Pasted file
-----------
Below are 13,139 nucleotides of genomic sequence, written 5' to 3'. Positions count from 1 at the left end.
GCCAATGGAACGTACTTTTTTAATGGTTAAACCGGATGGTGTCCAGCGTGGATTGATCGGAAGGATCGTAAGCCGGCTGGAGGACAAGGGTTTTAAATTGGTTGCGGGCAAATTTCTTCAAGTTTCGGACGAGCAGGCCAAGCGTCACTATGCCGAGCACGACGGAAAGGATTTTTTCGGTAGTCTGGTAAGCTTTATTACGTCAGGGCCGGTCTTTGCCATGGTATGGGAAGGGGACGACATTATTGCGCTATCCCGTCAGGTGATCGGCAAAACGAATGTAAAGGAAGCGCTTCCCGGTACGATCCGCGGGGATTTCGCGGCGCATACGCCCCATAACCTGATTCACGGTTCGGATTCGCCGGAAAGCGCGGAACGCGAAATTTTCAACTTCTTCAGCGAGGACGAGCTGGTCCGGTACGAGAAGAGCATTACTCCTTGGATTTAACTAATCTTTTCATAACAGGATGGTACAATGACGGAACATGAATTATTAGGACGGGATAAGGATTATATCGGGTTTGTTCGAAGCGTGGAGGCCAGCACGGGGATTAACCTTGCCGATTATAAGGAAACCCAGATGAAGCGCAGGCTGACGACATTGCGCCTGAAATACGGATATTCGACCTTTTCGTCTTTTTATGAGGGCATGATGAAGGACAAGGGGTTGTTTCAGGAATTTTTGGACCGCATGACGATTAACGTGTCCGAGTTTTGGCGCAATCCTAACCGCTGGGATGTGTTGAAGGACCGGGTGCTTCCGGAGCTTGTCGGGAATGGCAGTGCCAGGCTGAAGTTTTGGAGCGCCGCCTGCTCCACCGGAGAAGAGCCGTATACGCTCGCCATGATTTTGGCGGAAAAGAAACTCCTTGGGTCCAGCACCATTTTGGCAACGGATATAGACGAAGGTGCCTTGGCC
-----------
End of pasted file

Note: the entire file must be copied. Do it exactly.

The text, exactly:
Below are 13,139 nucleotides of genomic sequence, written 5' to 3'. Positions count from 1 at the left end.
GCCAATGGAACGTACTTTTTTAATGGTTAAACCGGATGGTGTCCAGCGTGGATTGATCGGAAGGATCGTAAGCCGGCTGGAGGACAAGGGTTTTAAATTGGTTGCGGGCAAATTTCTTCAAGTTTCGGACGAGCAGGCCAAGCGTCACTATGCCGAGCACGACGGAAAGGATTTTTTCGGTAGTCTGGTAAGCTTTATTACGTCAGGGCCGGTCTTTGCCATGGTATGGGAAGGGGACGACATTATTGCGCTATCCCGTCAGGTGATCGGCAAAACGAATGTAAAGGAAGCGCTTCCCGGTACGATCCGCGGGGATTTCGCGGCGCATACGCCCCATAACCTGATTCACGGTTCGGATTCGCCGGAAAGCGCGGAACGCGAAATTTTCAACTTCTTCAGCGAGGACGAGCTGGTCCGGTACGAGAAGAGCATTACTCCTTGGATTTAACTAATCTTTTCATAACAGGATGGTACAATGACGGAACATGAATTATTAGGACGGGATAAGGATTATATCGGGTTTGTTCGAAGCGTGGAGGCCAGCACGGGGATTAACCTTGCCGATTATAAGGAAACCCAGATGAAGCGCAGGCTGACGACATTGCGCCTGAAATACGGATATTCGACCTTTTCGTCTTTTTATGAGGGCATGATGAAGGACAAGGGGTTGTTTCAGGAATTTTTGGACCGCATGACGATTAACGTGTCCGAGTTTTGGCGCAATCCTAACCGCTGGGATGTGTTGAAGGACCGGGTGCTTCCGGAGCTTGTCGGGAATGGCAGTGCCAGGCTGAAGTTTTGGAGCGCCGCCTGCTCCACCGGAGAAGAGCCGTATACGCTCGCCATGATTTTGGCGGAAAAGAAACTCCTTGGGTCCAGCACCATTTTGGCAACGGATATAGACGAAGGTGCCTTGGCC